Tag Archives: OSX

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Rogers Video no more, time to get an Apple TV device


The 2nd generation Apple TV ‪中文(繁體)‬: 第二代 Ap...

The 2nd generation Apple TV (Photo credit: Wikipedia)

Rogers Video no more, time to get an Apple TV device

Are you looking to rent a movie? Apple TV makes the process simple and easy. You also get access to a host of other bonus features. With Rogers Video officially putting an end to their video stores it’s now time for you to consider alternatives. Devices like an ATV can help to mitigate the transition. Straight from Apple’s website “The new Apple TV with 1080p HD gives you access to the best content — blockbuster movies, TV shows, sports, your music and photos and more — right on your widescreen TV. You can even play content from your iOS devices on your TV using AirPlay. Best of all, Apple TV is just $109″. It connects to Netflix, Vimeo, YouTube, WSJ and other services. I’ve had it for 2+ years and have no complaints.

Apple Leopard OSX: Perfecting Perfection


Infoworld gives OS 10.5 a glowing review. No one is unhappy with Mac OS X Version 10.4, known as Tiger. OS X is not an application platform (I bristle at using the term “operating system” for OS X; I explain why below) that needed repair, speeding up, or exterior renovation. Motivations for major upgrades of competing system software — roll-ups of an unmanageable number of fixes, because the calendar says it’s time, or because users are perceived to have version fatigue — don’t apply to OS X. Apple wields no whip to force upgrades because Tiger stands no risk of being neglected by Apple or third-party developers as long as Leopard lives. Despite the absence of a stick that drives users into upgrades of competing OSes, or perhaps because of it, Apple enjoys an extraordinary rate of voluntary OS X upgrades among desktop and notebook users. Why? People buy Macs because the platform as a whole is perfect, full stop. Leopard is a rung above perfection. It’s taken as rote that the Mac blows away PC users’ expectations. Leopard blows away Mac users’ expectations, and that’s saying a great deal.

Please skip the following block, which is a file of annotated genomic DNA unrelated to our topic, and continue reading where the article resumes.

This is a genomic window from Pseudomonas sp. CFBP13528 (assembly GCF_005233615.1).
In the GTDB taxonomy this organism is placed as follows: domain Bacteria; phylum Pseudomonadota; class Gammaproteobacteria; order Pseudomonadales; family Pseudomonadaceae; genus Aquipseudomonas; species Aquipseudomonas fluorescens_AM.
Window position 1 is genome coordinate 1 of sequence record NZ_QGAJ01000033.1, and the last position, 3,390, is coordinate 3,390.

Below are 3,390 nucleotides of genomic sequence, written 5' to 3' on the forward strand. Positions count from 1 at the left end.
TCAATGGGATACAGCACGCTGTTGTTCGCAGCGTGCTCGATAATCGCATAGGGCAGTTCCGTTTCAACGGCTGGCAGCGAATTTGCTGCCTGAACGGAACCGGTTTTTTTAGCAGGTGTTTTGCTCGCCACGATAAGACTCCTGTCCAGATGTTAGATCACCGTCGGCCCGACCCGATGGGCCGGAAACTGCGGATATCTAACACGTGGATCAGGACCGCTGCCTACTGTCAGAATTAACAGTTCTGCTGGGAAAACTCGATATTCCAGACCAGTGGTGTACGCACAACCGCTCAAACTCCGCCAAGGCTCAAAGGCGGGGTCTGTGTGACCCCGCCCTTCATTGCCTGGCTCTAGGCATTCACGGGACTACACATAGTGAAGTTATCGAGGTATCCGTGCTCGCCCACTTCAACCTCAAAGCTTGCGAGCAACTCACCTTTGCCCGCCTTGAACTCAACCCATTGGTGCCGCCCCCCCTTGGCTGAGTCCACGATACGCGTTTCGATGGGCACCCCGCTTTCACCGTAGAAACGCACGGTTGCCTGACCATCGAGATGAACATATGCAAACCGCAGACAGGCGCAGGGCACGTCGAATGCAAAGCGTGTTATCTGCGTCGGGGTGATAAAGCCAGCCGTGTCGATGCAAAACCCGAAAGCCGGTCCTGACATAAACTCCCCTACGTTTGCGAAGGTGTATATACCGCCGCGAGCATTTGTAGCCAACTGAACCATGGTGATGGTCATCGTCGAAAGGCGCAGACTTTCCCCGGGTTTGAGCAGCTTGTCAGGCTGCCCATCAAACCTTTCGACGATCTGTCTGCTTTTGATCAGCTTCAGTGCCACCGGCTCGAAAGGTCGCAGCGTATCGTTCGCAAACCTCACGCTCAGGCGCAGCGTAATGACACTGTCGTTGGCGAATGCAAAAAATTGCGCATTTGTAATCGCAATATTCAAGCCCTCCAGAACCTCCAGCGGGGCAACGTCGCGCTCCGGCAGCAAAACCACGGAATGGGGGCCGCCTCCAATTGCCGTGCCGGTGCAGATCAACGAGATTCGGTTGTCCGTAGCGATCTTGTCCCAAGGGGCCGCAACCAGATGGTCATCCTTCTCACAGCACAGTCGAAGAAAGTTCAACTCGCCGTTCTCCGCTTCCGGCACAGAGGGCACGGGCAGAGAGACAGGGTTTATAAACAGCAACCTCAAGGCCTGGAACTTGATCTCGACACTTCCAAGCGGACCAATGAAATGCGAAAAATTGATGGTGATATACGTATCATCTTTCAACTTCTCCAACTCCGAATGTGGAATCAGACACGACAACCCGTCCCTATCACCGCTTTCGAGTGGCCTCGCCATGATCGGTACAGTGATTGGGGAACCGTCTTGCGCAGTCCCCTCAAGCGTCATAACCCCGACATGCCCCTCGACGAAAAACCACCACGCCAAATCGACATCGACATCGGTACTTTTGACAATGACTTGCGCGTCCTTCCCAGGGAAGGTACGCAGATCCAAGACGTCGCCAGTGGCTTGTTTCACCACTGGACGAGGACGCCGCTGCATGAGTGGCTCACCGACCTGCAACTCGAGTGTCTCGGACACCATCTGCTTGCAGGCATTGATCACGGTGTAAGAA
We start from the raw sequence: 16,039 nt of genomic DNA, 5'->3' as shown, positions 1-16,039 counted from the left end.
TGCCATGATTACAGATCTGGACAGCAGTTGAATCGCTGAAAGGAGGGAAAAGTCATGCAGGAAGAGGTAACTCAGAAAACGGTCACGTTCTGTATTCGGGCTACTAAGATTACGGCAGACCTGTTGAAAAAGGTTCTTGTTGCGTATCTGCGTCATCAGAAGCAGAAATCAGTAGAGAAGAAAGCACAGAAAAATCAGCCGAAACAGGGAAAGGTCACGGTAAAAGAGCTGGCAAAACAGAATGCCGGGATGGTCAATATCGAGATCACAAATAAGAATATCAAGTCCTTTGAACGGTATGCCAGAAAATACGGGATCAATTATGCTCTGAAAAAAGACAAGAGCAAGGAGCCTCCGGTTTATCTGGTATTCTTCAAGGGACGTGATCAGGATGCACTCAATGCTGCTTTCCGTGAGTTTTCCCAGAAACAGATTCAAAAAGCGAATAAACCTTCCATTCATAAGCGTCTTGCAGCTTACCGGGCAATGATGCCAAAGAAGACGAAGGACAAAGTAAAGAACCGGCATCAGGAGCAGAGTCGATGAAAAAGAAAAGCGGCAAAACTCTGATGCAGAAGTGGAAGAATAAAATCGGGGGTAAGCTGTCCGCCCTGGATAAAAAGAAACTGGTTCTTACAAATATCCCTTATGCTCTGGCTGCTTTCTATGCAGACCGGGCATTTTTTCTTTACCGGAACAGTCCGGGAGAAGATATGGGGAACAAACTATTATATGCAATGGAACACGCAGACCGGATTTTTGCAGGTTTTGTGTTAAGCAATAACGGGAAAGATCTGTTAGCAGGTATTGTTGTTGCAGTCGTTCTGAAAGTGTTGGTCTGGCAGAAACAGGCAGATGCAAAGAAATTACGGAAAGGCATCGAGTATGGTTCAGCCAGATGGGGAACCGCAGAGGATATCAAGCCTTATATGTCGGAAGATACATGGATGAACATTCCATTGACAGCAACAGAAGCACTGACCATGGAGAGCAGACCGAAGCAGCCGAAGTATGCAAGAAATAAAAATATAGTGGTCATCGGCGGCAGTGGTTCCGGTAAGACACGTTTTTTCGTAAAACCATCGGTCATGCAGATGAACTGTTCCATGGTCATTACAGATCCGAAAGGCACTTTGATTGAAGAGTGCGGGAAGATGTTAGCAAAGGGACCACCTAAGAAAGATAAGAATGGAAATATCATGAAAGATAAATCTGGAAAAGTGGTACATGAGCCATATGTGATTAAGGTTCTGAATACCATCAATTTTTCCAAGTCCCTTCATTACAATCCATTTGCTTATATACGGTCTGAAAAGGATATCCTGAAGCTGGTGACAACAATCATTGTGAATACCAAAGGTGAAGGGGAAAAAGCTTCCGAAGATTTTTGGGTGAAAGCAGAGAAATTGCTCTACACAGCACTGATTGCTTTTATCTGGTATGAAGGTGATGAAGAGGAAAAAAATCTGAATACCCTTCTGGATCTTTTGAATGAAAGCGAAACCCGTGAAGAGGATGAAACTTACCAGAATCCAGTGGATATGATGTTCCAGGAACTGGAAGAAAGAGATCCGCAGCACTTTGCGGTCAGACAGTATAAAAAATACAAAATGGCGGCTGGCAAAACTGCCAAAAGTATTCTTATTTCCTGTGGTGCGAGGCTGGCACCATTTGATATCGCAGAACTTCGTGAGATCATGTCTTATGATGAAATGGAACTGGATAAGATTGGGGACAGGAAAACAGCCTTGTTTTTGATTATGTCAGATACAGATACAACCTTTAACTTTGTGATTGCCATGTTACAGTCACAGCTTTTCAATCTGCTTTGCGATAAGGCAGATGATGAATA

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OSX Tiger vs. Vista vs. Ubuntu Security: a 15 Point Report Card


When shopping for a new computer, your mind is probably spinning with considerations: price, reliability, speed, software capabilities, security, and other specs. Perhaps the hardest part is choosing an operating system on which everything will run. To get a good idea of what capabilities Apple’s OSX Tiger/Leopard, Windows Vista, and Ubuntu Linux have to offer, check out our 15 point report card that compares the levels of protection you’ll get with each of them.

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Apple should start offering Windows-based Macs


Here’s a question that I received from yesterday’s mail bag:

Apple should start offering Windows-based Macs

Apple’s a lot easier to understand when you stop looking at it as a religion and instead see it for what it is – a multi-billion dollar consumer electronics company
Now, I have checked and I’m pretty sure that this email isn’t from Steve Jobs, but it’s an interesting question nonetheless.  Apple is, without a doubt, a successful company and is returning strong data quarter after quarter.  For years, the darling for investors was the iPod, the first of Apple’s products to hit critical mass and make it big (some might say that it was the first piece of branded consumer electronics to go critical mass, but personally I wouldn’t take it that far).  Now it seems that Apple has managed to put the Macs under the iPod’s halo and dramatically improved desktop and notebook sales.  Sales are strong, but you have to put this into perspective.  CNET’s Tom Krazit does a good job of crunching the numbers:

The numbers seem simple: Apple has sold more than 120 million iPods to date, and Mac shipments are growing much faster than the overall market.

But Hewlett-Packard’s worldwide shipments are growing twice as fast as the overall market. Acer’s worldwide shipments are growing at nearly four times the overall market. Even in the U.S., where Apple does the majority of its business and is the third-leading PC vendor, everyone but Dell is growing much faster than the overall market. HP might have a brand name in printers, but nobody, even HP, has a consumer product with nearly the cachet of the iPod.

But like Krazit, I’m not so convinced that there’s a correlation between iPod sales and Mac sales:

But I’m not convinced that you can draw a direct line between iPods and Macs. Are you more likely to buy an HP PC because you own (and like) your HP printer? Are you more likely to buy a Sony television because you’ve spent thousands of quality hours with your PlayStation 2? Maybe, maybe not.